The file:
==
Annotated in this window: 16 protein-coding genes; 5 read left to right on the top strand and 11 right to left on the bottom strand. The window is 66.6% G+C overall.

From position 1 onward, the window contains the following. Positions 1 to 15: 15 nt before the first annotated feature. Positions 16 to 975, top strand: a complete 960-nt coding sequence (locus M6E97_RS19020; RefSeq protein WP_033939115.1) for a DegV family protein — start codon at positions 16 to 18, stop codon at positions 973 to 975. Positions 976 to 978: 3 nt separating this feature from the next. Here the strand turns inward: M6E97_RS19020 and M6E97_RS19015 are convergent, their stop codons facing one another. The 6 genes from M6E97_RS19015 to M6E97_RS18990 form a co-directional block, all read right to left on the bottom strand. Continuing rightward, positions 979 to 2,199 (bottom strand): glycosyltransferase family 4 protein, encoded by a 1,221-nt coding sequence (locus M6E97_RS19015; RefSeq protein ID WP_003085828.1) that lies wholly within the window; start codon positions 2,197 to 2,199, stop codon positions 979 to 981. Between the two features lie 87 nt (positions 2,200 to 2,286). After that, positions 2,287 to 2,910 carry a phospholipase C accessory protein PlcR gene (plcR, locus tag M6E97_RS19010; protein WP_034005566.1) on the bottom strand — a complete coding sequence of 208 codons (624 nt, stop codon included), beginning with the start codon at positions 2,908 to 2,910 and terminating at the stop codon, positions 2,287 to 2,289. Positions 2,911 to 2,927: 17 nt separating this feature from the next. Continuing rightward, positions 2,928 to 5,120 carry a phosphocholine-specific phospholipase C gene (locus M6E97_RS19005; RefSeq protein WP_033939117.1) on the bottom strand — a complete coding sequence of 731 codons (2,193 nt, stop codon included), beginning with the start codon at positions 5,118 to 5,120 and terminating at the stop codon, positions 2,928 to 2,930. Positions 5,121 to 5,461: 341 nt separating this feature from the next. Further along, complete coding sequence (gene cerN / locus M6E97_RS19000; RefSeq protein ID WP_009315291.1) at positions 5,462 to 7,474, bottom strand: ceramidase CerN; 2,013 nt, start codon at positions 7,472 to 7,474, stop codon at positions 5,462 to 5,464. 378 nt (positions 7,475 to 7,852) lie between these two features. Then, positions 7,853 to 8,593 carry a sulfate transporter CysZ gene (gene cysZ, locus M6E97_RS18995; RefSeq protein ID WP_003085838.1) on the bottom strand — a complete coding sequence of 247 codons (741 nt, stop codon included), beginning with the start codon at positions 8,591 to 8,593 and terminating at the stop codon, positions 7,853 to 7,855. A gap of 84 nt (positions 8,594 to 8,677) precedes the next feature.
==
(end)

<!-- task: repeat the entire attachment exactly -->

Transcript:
Annotated in this window: 16 protein-coding genes; 5 read left to right on the top strand and 11 right to left on the bottom strand. The window is 66.6% G+C overall.

From position 1 onward, the window contains the following. Positions 1 to 15: 15 nt before the first annotated feature. Positions 16 to 975, top strand: a complete 960-nt coding sequence (locus M6E97_RS19020; RefSeq protein WP_033939115.1) for a DegV family protein — start codon at positions 16 to 18, stop codon at positions 973 to 975. Positions 976 to 978: 3 nt separating this feature from the next. Here the strand turns inward: M6E97_RS19020 and M6E97_RS19015 are convergent, their stop codons facing one another. The 6 genes from M6E97_RS19015 to M6E97_RS18990 form a co-directional block, all read right to left on the bottom strand. Continuing rightward, positions 979 to 2,199 (bottom strand): glycosyltransferase family 4 protein, encoded by a 1,221-nt coding sequence (locus M6E97_RS19015; RefSeq protein ID WP_003085828.1) that lies wholly within the window; start codon positions 2,197 to 2,199, stop codon positions 979 to 981. Between the two features lie 87 nt (positions 2,200 to 2,286). After that, positions 2,287 to 2,910 carry a phospholipase C accessory protein PlcR gene (plcR, locus tag M6E97_RS19010; protein WP_034005566.1) on the bottom strand — a complete coding sequence of 208 codons (624 nt, stop codon included), beginning with the start codon at positions 2,908 to 2,910 and terminating at the stop codon, positions 2,287 to 2,289. Positions 2,911 to 2,927: 17 nt separating this feature from the next. Continuing rightward, positions 2,928 to 5,120 carry a phosphocholine-specific phospholipase C gene (locus M6E97_RS19005; RefSeq protein WP_033939117.1) on the bottom strand — a complete coding sequence of 731 codons (2,193 nt, stop codon included), beginning with the start codon at positions 5,118 to 5,120 and terminating at the stop codon, positions 2,928 to 2,930. Positions 5,121 to 5,461: 341 nt separating this feature from the next. Further along, complete coding sequence (gene cerN / locus M6E97_RS19000; RefSeq protein ID WP_009315291.1) at positions 5,462 to 7,474, bottom strand: ceramidase CerN; 2,013 nt, start codon at positions 7,472 to 7,474, stop codon at positions 5,462 to 5,464. 378 nt (positions 7,475 to 7,852) lie between these two features. Then, positions 7,853 to 8,593 carry a sulfate transporter CysZ gene (gene cysZ, locus M6E97_RS18995; RefSeq protein ID WP_003085838.1) on the bottom strand — a complete coding sequence of 247 codons (741 nt, stop codon included), beginning with the start codon at positions 8,591 to 8,593 and terminating at the stop codon, positions 7,853 to 7,855. A gap of 84 nt (positions 8,594 to 8,677) precedes the next feature.